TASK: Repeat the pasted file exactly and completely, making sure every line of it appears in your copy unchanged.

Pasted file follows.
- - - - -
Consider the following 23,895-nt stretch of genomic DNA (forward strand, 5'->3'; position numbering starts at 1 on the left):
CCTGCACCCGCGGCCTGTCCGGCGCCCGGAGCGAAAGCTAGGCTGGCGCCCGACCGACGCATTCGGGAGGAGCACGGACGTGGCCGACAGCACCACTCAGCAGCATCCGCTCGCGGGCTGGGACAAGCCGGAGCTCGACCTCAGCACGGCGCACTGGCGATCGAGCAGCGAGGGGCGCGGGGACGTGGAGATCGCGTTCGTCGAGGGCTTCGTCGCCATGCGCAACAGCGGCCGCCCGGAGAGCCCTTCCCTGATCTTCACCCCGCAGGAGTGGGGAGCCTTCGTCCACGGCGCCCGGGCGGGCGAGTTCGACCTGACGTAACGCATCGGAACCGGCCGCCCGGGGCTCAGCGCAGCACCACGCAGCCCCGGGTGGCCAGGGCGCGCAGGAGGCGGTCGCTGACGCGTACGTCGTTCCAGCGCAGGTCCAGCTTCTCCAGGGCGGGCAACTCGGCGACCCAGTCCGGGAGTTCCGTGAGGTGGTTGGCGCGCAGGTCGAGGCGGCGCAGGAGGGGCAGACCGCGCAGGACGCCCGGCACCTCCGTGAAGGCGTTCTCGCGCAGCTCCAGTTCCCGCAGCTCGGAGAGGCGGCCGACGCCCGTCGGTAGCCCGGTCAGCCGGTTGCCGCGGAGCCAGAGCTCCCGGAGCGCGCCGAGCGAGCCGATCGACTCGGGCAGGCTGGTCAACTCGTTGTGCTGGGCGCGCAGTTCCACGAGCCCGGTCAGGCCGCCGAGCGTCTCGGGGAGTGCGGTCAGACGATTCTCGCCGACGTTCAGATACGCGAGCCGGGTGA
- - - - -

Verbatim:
Consider the following 23,895-nt stretch of genomic DNA (forward strand, 5'->3'; position numbering starts at 1 on the left):
CCTGCACCCGCGGCCTGTCCGGCGCCCGGAGCGAAAGCTAGGCTGGCGCCCGACCGACGCATTCGGGAGGAGCACGGACGTGGCCGACAGCACCACTCAGCAGCATCCGCTCGCGGGCTGGGACAAGCCGGAGCTCGACCTCAGCACGGCGCACTGGCGATCGAGCAGCGAGGGGCGCGGGGACGTGGAGATCGCGTTCGTCGAGGGCTTCGTCGCCATGCGCAACAGCGGCCGCCCGGAGAGCCCTTCCCTGATCTTCACCCCGCAGGAGTGGGGAGCCTTCGTCCACGGCGCCCGGGCGGGCGAGTTCGACCTGACGTAACGCATCGGAACCGGCCGCCCGGGGCTCAGCGCAGCACCACGCAGCCCCGGGTGGCCAGGGCGCGCAGGAGGCGGTCGCTGACGCGTACGTCGTTCCAGCGCAGGTCCAGCTTCTCCAGGGCGGGCAACTCGGCGACCCAGTCCGGGAGTTCCGTGAGGTGGTTGGCGCGCAGGTCGAGGCGGCGCAGGAGGGGCAGACCGCGCAGGACGCCCGGCACCTCCGTGAAGGCGTTCTCGCGCAGCTCCAGTTCCCGCAGCTCGGAGAGGCGGCCGACGCCCGTCGGTAGCCCGGTCAGCCGGTTGCCGCGGAGCCAGAGCTCCCGGAGCGCGCCGAGCGAGCCGATCGACTCGGGCAGGCTGGTCAACTCGTTGTGCTGGGCGCGCAGTTCCACGAGCCCGGTCAGGCCGCCGAGCGTCTCGGGGAGTGCGGTCAGACGATTCTCGCCGACGTTCAGATACGCGAGCCGGGTGA